HOUSTON - Drawing almost 54 percent of the vote over four opposing candidates, Mary Nan Huffman claimed a clear-cut victory in Tuesday's Special election to represent District G on Houston City Council.
"We need to increase our police presence," said Huffman. "We know that criminals go where the police aren't."
In the prosperous swathe of neighborhoods extending from the Galleria west through Memorial, the longtime prosecutor and police union attorney says voters want the current crime wave confronted and public safety assured.
"I think people are worried that our elected officials aren't doing the things that they need to do to keep us safe," said Huffman. "You know we have these repeat violent offenders out on multiple felony bonds being released again to go and commit another violent crime."
While Huffman's victory was largely expected it also left a glaring imbalance in place, that is in a city that is nearly half Hispanic, Latinos hold only one of 16 seats on the Houston Council.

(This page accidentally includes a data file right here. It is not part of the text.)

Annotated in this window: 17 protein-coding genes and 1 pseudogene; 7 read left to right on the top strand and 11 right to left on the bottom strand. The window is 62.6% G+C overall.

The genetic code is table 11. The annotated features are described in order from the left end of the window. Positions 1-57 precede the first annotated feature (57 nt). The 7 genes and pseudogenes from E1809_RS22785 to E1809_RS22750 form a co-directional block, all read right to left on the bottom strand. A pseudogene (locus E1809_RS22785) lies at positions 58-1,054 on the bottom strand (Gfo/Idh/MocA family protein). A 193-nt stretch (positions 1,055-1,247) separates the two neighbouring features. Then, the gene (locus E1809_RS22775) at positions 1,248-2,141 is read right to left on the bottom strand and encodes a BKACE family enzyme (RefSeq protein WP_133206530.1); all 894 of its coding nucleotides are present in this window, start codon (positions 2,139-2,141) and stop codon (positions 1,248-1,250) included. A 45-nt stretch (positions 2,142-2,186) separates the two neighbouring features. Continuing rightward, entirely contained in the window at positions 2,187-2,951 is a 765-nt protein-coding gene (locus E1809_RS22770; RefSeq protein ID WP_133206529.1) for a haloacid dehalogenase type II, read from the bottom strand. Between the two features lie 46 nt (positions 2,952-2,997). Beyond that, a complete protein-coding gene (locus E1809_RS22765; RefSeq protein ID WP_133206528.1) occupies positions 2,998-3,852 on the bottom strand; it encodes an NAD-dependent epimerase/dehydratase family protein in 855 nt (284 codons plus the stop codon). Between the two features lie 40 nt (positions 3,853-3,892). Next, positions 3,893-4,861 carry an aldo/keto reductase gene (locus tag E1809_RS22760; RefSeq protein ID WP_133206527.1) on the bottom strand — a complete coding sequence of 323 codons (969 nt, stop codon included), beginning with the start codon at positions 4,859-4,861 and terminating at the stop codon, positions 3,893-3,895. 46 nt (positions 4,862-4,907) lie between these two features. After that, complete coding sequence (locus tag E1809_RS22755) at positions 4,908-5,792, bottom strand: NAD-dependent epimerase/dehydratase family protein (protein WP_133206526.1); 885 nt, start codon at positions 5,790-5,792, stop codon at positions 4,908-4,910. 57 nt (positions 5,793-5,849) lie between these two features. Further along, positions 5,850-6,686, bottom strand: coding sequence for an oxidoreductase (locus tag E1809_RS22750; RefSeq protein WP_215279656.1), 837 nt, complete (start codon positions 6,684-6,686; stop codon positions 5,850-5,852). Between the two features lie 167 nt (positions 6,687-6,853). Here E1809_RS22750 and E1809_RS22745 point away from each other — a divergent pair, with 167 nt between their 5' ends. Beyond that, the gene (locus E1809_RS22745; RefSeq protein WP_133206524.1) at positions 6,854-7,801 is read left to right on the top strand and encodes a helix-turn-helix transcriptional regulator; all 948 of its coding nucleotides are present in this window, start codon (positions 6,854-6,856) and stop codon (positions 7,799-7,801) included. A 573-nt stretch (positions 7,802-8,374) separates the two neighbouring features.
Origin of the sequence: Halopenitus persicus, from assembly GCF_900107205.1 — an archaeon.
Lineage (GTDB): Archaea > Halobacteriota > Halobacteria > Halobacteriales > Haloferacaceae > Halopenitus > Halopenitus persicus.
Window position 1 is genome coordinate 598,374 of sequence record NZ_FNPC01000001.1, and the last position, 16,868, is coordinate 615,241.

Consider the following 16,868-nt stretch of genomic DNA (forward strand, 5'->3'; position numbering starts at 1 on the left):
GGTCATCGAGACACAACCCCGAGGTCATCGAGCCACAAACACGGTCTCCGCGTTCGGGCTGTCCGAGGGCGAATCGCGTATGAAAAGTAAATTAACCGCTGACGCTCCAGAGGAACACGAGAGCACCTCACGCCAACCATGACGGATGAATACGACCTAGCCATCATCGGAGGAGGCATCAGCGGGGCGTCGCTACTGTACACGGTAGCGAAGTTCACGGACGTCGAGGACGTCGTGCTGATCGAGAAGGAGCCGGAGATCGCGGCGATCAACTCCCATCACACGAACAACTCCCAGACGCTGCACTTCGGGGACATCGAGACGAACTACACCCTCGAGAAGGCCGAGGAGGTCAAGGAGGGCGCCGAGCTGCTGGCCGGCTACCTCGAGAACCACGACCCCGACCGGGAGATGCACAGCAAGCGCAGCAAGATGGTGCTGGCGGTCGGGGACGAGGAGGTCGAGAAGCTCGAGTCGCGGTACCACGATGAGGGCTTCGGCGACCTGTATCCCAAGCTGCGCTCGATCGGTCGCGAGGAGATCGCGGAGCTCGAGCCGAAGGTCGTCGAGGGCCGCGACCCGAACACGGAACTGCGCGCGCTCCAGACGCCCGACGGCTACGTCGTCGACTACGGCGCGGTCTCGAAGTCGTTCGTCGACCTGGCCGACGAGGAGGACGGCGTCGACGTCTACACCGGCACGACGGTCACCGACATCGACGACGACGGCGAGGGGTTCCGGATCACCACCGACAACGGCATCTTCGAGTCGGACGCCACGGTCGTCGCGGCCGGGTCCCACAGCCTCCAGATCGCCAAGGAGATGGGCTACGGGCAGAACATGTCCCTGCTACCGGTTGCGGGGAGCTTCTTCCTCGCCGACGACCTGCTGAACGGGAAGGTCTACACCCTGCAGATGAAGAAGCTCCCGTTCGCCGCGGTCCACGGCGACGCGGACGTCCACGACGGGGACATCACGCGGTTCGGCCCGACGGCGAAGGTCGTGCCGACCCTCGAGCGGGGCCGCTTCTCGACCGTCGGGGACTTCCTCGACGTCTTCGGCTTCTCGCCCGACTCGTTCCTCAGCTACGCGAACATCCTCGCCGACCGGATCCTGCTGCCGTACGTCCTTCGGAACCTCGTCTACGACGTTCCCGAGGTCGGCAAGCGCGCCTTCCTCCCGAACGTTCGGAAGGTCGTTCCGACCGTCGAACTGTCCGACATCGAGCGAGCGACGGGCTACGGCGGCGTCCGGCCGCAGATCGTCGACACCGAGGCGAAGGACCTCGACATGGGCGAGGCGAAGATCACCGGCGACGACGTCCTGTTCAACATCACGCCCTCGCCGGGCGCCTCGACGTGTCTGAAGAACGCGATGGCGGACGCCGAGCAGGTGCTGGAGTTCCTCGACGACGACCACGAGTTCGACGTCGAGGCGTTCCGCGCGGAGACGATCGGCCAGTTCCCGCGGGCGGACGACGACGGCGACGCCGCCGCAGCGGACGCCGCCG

With an eye to the 2023 City elections, Dr. Sergio Lira is both crusading for higher Hispanic turnout and recruiting the kind of Latino candidates capable of propelling it.
"Diversity only means I'm inviting you to my fiesta,'" said Lira. "Equity means, I’m inviting you to my table."
Lira says the goal is pretty simple - a fair share.
"Our culture has been one of getting along, being passive, being respectful," said Lira. "We are not a community of outspokenness, of being loud, of being bold, but there comes a time when we can no longer look away and that time has come."
According to the 2020 census, at least 45 percent of Houston's population is Hispanic with the single Latino vote on City Council amounting to just 6 percent of the decision-making power.
Meantime, Huffman is set to take the oath of office at City Hall next Wednesday.